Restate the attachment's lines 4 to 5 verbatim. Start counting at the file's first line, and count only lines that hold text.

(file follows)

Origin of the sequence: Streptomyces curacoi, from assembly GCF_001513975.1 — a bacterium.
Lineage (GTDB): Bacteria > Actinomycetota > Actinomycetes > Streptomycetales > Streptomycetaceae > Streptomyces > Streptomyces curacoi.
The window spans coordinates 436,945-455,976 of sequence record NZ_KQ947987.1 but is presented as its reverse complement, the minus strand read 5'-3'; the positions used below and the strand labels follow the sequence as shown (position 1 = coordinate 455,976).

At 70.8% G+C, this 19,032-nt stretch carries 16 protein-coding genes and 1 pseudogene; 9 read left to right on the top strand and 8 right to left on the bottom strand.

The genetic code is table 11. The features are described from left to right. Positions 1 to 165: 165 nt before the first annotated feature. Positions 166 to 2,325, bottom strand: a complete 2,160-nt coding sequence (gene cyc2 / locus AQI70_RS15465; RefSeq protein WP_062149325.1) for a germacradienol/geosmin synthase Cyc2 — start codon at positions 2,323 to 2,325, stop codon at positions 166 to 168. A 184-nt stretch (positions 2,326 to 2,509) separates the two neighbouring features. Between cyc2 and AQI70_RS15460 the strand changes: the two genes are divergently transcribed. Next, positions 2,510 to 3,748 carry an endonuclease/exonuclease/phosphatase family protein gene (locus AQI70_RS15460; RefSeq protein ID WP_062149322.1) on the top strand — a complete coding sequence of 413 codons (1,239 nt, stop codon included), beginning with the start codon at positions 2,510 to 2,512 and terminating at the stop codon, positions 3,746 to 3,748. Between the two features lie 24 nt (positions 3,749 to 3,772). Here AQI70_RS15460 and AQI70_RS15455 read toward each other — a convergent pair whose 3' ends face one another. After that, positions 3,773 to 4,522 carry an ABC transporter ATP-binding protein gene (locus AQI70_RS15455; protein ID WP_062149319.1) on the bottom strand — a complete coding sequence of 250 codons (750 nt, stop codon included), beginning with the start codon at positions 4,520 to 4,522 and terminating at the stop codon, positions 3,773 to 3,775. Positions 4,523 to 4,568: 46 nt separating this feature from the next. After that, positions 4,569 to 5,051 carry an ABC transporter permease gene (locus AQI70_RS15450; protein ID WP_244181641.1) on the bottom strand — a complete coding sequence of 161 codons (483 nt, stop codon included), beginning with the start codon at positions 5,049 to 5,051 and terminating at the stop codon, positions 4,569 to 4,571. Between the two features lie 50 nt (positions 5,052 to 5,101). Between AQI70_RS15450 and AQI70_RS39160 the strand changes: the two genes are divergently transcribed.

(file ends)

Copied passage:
At 70.8% G+C, this 19,032-nt stretch carries 16 protein-coding genes and 1 pseudogene; 9 read left to right on the top strand and 8 right to left on the bottom strand.

The genetic code is table 11. The features are described from left to right. Positions 1 to 165: 165 nt before the first annotated feature. Positions 166 to 2,325, bottom strand: a complete 2,160-nt coding sequence (gene cyc2 / locus AQI70_RS15465; RefSeq protein WP_062149325.1) for a germacradienol/geosmin synthase Cyc2 — start codon at positions 2,323 to 2,325, stop codon at positions 166 to 168. A 184-nt stretch (positions 2,326 to 2,509) separates the two neighbouring features. Between cyc2 and AQI70_RS15460 the strand changes: the two genes are divergently transcribed. Next, positions 2,510 to 3,748 carry an endonuclease/exonuclease/phosphatase family protein gene (locus AQI70_RS15460; RefSeq protein ID WP_062149322.1) on the top strand — a complete coding sequence of 413 codons (1,239 nt, stop codon included), beginning with the start codon at positions 2,510 to 2,512 and terminating at the stop codon, positions 3,746 to 3,748. Between the two features lie 24 nt (positions 3,749 to 3,772). Here AQI70_RS15460 and AQI70_RS15455 read toward each other — a convergent pair whose 3' ends face one another. After that, positions 3,773 to 4,522 carry an ABC transporter ATP-binding protein gene (locus AQI70_RS15455; protein ID WP_062149319.1) on the bottom strand — a complete coding sequence of 250 codons (750 nt, stop codon included), beginning with the start codon at positions 4,520 to 4,522 and terminating at the stop codon, positions 3,773 to 3,775. Positions 4,523 to 4,568: 46 nt separating this feature from the next. After that, positions 4,569 to 5,051 carry an ABC transporter permease gene (locus AQI70_RS15450; protein ID WP_244181641.1) on the bottom strand — a complete coding sequence of 161 codons (483 nt, stop codon included), beginning with the start codon at positions 5,049 to 5,051 and terminating at the stop codon, positions 4,569 to 4,571. Between the two features lie 50 nt (positions 5,052 to 5,101). Between AQI70_RS15450 and AQI70_RS39160 the strand changes: the two genes are divergently transcribed.